To be Black in the land of the free is to experience conditional visibility and be ever present in a realm which rejects your being. It is to stand along a street corner and be cornered by racism. It is to attend university, be placed in an honors course, and the only discourse is that you should feel honored to be there. To be Black in the land of the free is to desire to be freed from yourself, and to want to be freed from persecution. To be Black in the land of the free is to want to be freed from the land, and Pan-Africanism is the pathway to which this freedom is believed to be achieved. Whether through the widely acclaimed viewpoint of Marcus Garvey or the ideologies of Ayo Langley, the goal of the Pan-African movement is to find solace for the children of the African Diaspora at the hands of colonialism. Ripped from their native land, Pan-Africanism began as a way to reconnect the people of Africa who had been spread globally back to their home continent. Deeply rooted in international nationalism, Pan-Africanism serves to address both the “black radical tradition and the more conservative nuances of black political thought”(Bogues 486). It expands across an array of Black traditions, beliefs, and ideas through the common belief that African descendants deserve not only emancipation from physical oppression, but mental maltreatment as well. With Black Americans falling far behind in the areas of financial literacy, education, and nearly every aspect of achieving under the American Democratic system, Pan-Africanism has proven to be of vital importance to the prosperity of Black people living in these United States. For this reason, throughout this essay I will explore the ideologies which show themselves evident in every definition of the term and expand on its modern significance and impact in the United States of America through the somewhat unconventional tactics used to proliferate such a conventional ideal.
Among others, one of the most prominent variations of the Pan-Africanist discussion is the viewpoint of Marcus Garvey, in which it is described as a “movement to bring about the industrial and spiritual emancipation of the Negro people” (James 486). One of its most distinguishing elements being the Back to Africa movement, which began when Garvey noted that “African Americans’ quest for social equality was a delusion. They were fated to be a permanent minority who could never assimilate because white Americans would never let them. African Americans, therefore, could not improve their condition or gain autonomy in the United States. Only in Africa was self-emancipation possible.” (inmotionaame.org). Because many African Americans felt this way, this ideology prompted what soon became the Universal Negro Improvement Association (UNIA), the largest mass movement in Black American History drawing more than 2 million members. Collectively, members of the UNIA began to push for as well as organize a pilgrimage to Liberia as well as establish the Declaration of Rights for the Negro People of the World, a proclamation which explained the need for separatism as well as a self-governed and sustained Black nation in Africa.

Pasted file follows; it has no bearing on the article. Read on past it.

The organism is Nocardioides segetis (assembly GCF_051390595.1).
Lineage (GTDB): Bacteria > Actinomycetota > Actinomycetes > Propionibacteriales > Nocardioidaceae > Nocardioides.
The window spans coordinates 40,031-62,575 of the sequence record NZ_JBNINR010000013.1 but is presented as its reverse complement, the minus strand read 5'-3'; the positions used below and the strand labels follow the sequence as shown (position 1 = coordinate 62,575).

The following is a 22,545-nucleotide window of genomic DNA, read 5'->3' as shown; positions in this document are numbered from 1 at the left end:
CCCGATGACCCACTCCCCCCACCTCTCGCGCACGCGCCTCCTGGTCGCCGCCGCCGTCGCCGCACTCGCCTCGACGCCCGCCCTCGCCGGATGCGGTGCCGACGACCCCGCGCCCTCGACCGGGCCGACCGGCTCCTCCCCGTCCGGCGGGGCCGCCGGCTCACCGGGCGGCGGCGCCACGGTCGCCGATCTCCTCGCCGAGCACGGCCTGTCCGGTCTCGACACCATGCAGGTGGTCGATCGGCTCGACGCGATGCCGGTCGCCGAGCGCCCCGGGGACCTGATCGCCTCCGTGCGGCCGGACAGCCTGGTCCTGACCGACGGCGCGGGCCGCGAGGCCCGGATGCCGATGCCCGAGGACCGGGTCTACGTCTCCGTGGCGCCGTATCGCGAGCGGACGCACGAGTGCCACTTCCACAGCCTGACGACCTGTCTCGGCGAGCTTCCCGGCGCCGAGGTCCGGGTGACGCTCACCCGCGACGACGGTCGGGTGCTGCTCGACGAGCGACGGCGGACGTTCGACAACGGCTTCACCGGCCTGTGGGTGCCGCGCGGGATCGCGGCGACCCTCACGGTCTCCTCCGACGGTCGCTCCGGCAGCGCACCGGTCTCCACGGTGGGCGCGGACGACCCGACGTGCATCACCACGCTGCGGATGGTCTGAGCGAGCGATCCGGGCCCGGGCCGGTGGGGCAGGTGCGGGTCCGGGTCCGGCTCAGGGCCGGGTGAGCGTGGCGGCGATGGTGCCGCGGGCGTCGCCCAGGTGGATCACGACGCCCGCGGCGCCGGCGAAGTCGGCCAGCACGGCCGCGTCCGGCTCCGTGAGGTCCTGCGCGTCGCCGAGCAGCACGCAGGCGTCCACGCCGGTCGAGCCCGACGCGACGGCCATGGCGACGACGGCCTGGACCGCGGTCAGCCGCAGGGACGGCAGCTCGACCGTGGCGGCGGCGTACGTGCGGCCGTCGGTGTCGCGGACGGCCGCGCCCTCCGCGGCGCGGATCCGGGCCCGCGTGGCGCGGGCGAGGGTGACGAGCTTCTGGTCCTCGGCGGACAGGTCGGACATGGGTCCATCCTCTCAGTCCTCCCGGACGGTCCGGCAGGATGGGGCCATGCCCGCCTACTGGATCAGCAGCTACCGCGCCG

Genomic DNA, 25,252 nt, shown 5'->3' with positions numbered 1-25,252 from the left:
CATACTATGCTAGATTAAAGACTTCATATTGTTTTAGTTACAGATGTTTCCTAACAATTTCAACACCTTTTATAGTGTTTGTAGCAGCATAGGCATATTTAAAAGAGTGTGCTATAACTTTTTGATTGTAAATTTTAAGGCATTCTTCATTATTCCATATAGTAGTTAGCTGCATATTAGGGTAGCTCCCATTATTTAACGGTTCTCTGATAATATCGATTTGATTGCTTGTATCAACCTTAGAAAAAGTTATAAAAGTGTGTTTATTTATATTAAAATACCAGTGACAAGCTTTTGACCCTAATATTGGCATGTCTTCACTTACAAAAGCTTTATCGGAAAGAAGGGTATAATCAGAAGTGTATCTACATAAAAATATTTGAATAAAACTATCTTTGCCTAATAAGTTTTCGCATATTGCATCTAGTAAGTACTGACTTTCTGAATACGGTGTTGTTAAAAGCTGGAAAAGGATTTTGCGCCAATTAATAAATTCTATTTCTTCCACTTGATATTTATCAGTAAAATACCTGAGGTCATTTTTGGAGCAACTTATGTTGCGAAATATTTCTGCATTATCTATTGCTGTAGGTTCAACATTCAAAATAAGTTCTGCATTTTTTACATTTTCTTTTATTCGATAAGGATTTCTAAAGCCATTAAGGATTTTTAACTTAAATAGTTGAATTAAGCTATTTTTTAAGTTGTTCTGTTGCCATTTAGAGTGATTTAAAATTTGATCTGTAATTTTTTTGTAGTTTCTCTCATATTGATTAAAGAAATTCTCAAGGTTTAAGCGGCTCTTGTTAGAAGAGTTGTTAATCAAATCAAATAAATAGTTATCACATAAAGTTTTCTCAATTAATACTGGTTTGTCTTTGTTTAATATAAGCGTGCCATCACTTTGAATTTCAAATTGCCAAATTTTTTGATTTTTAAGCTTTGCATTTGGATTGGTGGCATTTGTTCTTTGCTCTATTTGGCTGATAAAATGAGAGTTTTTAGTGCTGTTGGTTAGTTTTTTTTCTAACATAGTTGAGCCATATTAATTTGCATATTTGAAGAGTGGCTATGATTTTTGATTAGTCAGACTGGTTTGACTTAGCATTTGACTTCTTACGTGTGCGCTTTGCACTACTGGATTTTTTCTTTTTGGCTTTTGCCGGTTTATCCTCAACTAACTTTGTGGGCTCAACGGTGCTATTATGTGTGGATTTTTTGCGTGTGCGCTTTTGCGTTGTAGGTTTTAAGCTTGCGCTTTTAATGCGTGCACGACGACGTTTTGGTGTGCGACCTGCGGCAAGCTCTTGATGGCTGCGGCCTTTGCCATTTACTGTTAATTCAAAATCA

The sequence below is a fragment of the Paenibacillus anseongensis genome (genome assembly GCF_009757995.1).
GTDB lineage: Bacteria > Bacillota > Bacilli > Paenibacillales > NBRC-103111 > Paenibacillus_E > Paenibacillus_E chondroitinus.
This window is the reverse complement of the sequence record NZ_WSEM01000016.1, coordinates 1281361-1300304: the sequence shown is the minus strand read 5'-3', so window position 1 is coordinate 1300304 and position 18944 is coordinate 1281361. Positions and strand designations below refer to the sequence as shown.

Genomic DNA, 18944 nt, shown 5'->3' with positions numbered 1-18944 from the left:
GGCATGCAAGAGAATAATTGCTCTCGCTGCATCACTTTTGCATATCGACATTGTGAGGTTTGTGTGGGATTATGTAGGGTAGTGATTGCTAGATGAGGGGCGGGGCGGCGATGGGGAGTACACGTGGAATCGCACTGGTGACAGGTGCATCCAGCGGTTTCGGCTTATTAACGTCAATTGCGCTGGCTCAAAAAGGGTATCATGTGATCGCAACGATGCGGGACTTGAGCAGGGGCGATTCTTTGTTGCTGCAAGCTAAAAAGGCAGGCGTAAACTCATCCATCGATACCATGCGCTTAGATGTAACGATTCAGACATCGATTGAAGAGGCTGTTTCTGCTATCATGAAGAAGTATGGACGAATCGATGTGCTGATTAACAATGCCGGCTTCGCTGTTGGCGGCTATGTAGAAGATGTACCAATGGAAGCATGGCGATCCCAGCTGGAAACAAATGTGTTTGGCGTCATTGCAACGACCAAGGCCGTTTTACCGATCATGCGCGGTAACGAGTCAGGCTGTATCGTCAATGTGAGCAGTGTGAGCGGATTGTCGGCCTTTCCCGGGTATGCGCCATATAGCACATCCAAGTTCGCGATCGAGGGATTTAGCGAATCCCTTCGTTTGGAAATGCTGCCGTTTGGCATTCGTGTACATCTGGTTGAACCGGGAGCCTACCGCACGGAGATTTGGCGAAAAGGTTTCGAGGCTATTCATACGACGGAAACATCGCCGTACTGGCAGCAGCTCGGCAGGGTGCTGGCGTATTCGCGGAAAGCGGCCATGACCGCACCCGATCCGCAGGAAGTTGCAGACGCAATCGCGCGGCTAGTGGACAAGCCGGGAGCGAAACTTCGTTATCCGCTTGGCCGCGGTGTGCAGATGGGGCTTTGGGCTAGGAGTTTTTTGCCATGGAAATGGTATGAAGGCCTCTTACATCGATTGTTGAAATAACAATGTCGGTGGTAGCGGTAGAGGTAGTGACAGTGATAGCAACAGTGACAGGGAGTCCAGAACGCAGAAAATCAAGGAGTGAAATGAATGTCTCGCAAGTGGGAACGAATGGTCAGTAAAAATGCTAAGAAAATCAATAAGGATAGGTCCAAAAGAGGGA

Though the UNIA would come to dissolve around 1930 after Garvey’s removal from the United States, the lasting impact of his influence can be summed up in that “”Despite his obvious limitations as a diplomat and statesman, Marcus Garvey was undoubtedly one of the greatest Negroes since Emancipation, a visionary who inspired his race in its upward struggle from the degradation of centuries of slavery.” (Shepperson 346). This desire for acceptance…nay, this need for liberation created a type of unity in the Black community never before seen. Never before in the history of the United States had African Americans been granted the opportunity to live free of oppression, and this notion that Black people could actually create their own destiny and live unperturbed began to spread like wildfire. This traditionally unconventional idea of uprooting ones everyday life and starting a new now seemed like the most conventional idea for Black Peoples living during the early 1900s and this very belief began to set the tone or future generations and future crusades like the Black Power movement in the 1960s, the current Black Lives Matter and #ADOS movements.